• The average pay in a given career
  • The number of hours or years women choose to work
  • How successfully women negotiate pay and promotions

If women want to earn more, they may have to commit to a less fulfilling or flexible career. They may have to work longer hours. And they may have to be more educated and assertive when negotiating pay or promotions.

However, American culture, government policy, unconscious bias, and overt discrimination from employers are clearly culprits as well. That’s demonstrated when pay in a profession declines as more women choose it. And when men earn more than women even in female-dominated careers.

So how can you get the pay you deserve in the workplace?

  • Research your career choices carefully. The Bureau of Labor Economics (BLS) maintains a website and database of career information. You can look up earnings by people at different stages in that career and in various regions of the country. You can see the education level required, typical working conditions and if the industry is growing, shrinking or stable. Choose an occupation that meets your requirements for pay and lifestyle.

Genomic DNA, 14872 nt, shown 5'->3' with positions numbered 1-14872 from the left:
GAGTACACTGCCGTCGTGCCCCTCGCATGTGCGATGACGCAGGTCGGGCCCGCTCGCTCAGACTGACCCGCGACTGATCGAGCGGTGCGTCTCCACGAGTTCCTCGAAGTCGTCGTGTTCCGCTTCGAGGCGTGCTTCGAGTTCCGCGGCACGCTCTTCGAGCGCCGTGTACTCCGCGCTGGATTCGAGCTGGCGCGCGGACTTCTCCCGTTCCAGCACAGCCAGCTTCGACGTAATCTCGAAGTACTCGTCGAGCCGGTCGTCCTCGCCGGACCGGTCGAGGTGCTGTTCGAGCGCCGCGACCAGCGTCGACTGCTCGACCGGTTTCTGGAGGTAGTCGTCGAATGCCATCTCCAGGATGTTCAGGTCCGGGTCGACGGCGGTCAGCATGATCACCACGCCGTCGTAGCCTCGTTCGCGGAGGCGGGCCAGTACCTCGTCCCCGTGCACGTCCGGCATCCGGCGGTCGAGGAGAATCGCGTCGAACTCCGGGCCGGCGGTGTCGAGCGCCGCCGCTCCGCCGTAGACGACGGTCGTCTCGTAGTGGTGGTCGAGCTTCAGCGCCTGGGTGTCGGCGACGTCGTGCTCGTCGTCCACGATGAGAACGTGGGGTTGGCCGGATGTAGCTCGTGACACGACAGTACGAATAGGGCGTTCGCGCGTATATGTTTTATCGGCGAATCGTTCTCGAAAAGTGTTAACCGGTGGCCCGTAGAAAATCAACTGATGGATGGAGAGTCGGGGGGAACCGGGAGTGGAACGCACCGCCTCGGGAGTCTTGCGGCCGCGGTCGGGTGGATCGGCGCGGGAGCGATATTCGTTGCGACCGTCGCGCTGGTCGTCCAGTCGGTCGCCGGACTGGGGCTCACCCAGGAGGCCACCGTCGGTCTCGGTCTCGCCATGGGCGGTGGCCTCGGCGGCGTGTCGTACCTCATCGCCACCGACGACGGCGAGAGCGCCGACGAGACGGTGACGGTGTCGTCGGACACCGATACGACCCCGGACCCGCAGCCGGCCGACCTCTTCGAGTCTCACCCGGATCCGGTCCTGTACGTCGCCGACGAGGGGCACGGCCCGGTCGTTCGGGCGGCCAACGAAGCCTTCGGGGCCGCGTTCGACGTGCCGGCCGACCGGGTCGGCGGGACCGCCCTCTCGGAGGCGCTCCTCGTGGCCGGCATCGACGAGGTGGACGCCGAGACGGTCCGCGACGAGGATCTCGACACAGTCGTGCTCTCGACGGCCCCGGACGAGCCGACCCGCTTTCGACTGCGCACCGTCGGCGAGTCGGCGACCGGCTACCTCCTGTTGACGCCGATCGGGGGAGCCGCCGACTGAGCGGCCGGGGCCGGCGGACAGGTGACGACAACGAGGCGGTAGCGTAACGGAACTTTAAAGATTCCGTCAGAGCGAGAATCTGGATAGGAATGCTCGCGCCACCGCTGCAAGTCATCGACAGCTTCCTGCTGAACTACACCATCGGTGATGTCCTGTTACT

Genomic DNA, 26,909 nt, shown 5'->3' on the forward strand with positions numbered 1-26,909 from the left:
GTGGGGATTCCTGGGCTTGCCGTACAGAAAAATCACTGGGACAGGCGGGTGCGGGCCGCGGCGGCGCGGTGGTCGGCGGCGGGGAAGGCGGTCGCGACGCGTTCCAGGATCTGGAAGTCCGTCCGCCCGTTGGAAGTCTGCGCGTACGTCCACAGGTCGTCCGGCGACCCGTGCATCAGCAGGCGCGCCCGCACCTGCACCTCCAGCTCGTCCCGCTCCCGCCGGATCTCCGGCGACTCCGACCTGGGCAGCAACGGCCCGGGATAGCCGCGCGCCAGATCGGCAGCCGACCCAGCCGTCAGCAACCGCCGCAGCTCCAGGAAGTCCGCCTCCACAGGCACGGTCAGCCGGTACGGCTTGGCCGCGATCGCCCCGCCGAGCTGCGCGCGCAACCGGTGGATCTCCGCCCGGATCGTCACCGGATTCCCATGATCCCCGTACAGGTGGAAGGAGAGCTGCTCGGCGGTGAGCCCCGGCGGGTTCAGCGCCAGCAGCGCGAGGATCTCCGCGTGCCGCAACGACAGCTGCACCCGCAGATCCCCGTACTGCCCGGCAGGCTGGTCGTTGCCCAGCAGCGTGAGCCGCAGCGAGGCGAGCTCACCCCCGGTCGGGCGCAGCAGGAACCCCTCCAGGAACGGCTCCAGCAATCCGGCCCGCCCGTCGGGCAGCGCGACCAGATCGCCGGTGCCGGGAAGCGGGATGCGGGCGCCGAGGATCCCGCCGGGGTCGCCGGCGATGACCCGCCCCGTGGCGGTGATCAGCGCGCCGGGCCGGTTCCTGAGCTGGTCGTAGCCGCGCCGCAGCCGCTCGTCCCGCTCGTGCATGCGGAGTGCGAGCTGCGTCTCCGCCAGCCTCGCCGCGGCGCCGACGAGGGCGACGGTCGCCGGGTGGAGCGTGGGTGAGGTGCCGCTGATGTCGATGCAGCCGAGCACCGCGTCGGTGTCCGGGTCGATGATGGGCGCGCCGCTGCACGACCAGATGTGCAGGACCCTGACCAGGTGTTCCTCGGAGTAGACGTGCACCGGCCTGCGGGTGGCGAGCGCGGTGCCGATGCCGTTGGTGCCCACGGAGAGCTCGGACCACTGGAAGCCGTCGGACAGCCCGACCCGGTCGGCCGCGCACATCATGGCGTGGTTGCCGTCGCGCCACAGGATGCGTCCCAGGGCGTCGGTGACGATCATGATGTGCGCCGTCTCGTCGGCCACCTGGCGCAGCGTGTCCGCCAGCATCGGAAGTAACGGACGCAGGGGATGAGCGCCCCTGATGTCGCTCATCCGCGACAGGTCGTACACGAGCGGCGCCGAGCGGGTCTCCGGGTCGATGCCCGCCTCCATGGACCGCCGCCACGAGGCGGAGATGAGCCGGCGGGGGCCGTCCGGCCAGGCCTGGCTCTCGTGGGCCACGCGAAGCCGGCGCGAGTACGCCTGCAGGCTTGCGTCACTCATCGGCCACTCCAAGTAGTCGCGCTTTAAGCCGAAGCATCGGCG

• Do your homework before salary negotiations. It’s not hard to discover online what people with your qualifications in your position earn. Arm yourself with facts and figures and documentation. Many women tend to underestimate their worth, says The New York Times, so steel yourself for negotiation and don’t settle for less.
  • Understand that you may have to switch employers or industries to get your desired salary.
  • If you want to earn top dollar, understand that sacrifice may be necessary. BLS data indicate that men work on average 8.4 hours daily while women average 7.8 hours.

Women should also prepare carefully for their financial future. Put retirement savings on autopilot by taking advantage of workplace plans and directing money from each paycheck to a 401(k), IRA or another plan. Avoid unnecessary debt and protect your credit rating to minimize borrowing costs. If your earnings are lower, you must be more mindful of where they are going.

Supporting equal pay for equal work